If you’re here looking for my next book recommendation and lessons in leadership, fear not–I’ll be back next week with a discussion about learning. In the meantime, it’s Thanksgiving … depending on when you read this, you might be somewhere in the course of your holiday weekend. Perhaps you partook in some festivities or a lavish dinner. Or maybe your plans dissolved into the tumult that has been (and is) 2020. In any case, allow me a chance to express my own gratitude–for you, my reader, and for those parts of my life that mean the most. We all have them, those things that matter above all else. In good years we tend to lose sight of them in favor of work, money, travel, personal and professional goals, external stressors. In bad years, the same thing happens … we lose sight of what matters and what we have and concentrate on how bad the year’s been. But it’s absolutely vital that we don’t. That we don’t lose sight of what matters the most and what we have to be thankful for.
Maybe I’m just another person online expressing gratitude who doesn’t deserve it. I’ve thought that plenty of times since March, since COVID-19 made proverbial landfall in the U.S. ‘They’ said the virus may have been here as early as January; some believe earlier. It doesn’t much matter any more, not after a quarter-million dead and millions more sick, disabled, affected by this novel coronavirus. I’m compelled at this point to acknowledge each and every one of those who lost their lives, either due to COVID-19 or as a result of complications that arose as a combination of pre-existing ailments and exposure to the coronavirus. Any loss of life is tragic, no less so for the family members left behind. We should embrace those around us, even if only virtually, who have lost a family member or friend to this pandemic. To the many more who serve in healthcare, emergency response, and public safety–we are grateful for you and embrace you, for the time you’ve sacrificed with your own families and friends to remain ready for the next shift.
I’ve experienced pain in my life. And loss. And amazing blessing. More than once, I’ve caught myself waking up in the morning ‘dreading’ the day ahead. Because of work often times, but also the litany of personal and household tasks we all face. Calling the bank, trying to fix an insurance bill, scheduling a doctor’s, defending a decision to the boss. The lists never seem to end and often justify feeling terrible all day. Not to mention waking up! Just the alarm sound can send shivers down my spine. Then I caught a podcast episode from entrepreneur Brad Lea. He’s a controversial figure to some and isn’t shy with his opinions. But it was his Thanksgiving episode that got my attention. He focused on how we feel getting up in the morning and asks a simple, provocative question: “Would you take $1M and forgo waking up [tomorrow]?”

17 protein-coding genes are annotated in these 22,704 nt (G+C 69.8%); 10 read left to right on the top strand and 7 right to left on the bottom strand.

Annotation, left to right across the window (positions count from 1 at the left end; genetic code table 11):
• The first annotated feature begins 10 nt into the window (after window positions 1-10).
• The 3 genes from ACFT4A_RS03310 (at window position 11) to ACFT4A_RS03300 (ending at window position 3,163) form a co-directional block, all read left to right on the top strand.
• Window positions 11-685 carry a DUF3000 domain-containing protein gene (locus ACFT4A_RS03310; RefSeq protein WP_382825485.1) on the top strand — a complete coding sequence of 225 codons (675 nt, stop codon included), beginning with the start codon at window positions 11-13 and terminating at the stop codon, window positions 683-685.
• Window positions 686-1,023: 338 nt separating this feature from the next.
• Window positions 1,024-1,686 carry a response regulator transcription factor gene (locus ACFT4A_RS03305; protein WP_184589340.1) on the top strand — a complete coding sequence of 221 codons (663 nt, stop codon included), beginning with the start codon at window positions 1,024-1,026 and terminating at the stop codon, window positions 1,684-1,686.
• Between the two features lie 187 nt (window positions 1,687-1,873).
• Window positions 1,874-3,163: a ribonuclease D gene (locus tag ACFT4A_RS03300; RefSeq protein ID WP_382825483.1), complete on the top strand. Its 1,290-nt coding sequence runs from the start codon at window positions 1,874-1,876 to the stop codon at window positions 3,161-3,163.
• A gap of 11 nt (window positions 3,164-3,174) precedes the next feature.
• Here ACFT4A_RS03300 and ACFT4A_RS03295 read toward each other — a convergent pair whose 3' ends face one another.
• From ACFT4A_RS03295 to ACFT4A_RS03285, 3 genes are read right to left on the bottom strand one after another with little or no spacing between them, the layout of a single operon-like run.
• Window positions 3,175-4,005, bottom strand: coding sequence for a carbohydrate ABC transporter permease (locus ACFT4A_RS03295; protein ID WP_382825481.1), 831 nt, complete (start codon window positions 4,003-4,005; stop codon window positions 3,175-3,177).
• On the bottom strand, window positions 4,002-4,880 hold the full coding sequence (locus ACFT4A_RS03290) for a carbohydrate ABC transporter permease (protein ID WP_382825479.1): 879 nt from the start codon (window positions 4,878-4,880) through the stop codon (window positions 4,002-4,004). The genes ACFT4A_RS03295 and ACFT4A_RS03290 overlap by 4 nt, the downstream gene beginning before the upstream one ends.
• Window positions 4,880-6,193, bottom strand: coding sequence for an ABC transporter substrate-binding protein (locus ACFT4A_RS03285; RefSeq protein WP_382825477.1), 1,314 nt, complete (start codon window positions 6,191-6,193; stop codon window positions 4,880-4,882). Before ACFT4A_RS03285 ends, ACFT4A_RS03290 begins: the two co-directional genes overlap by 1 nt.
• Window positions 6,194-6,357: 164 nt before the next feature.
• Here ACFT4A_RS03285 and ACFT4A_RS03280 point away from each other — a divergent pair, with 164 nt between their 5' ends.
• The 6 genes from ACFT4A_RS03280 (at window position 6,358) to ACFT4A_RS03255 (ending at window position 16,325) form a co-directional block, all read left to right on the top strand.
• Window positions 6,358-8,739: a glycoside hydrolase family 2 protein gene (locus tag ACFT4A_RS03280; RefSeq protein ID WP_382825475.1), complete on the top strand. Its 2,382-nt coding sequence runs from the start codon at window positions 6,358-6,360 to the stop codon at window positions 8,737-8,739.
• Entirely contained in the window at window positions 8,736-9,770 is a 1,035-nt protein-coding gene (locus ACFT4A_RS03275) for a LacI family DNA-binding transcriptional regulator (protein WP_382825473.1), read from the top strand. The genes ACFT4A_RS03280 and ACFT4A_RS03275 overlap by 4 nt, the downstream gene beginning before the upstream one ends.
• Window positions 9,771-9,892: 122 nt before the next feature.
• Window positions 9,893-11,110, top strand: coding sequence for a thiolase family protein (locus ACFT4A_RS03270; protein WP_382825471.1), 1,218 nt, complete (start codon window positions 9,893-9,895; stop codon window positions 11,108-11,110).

Well? If you answer ‘yes,’ then are you saying your life is only worth a million? And what would you do with it? What would be the point? Assuming you answer is ‘no,’ or perhaps HELL NO! … then think about what that means. Your life is worth waaaaaaaay more than a million dollars. That much is obvious, to your family at least if not yourself. Once you believe that, you realize waking every morning is akin to receiving at least a million bucks in cash. Every day. This is Lea’s point … approaching your life this way exposes how minor every other disturbance or nuisance is that you’ve been dreading. To be alive with open eyes is a terrific gift. We only have so much time in this life to make a difference in the lives of others, so why waste any sliver of it feeling shitty about the day ahead. That doesn’t mean we want to do all the things we have to do. But it does mean “we get to,” as Lea reminds listeners, and that we have the opportunity to move our own lives forward. If you’re unhappy or unfulfilled with some portion of your life, the gift you receive the next morning is a chance to change it. And change it now, since we don’t know how many more wakeups we’ll get.
I am immeasurably grateful–yes, for you dear reader–but for my family first. For my wife and children who stand beside and behind me every day. I am grateful for the small cadre of truly close friends with whom I’ve stayed in contact for years. I am grateful for the roof over my family’s head, the food on our table, and the scaled-down Thanksgiving dinner we enjoyed last night. And I am grateful to be alive, to have an opportunity to make a difference where possible and serve where I may do the most good.
I hope you are grateful for the live you’ve had, not to mention the life left to live. Today, tell someone you love them. Tell someone else you appreciate them. And tell yet someone else you’re there for them. We’re in this together seems trite now, we hear it all the time. Doesn’t mean it isn’t true. More binds us together than would tear us apart. Remember what’s important and keep your priorities straight. Stay safe this holiday weekend and strive to lead better. The world’s counting on it.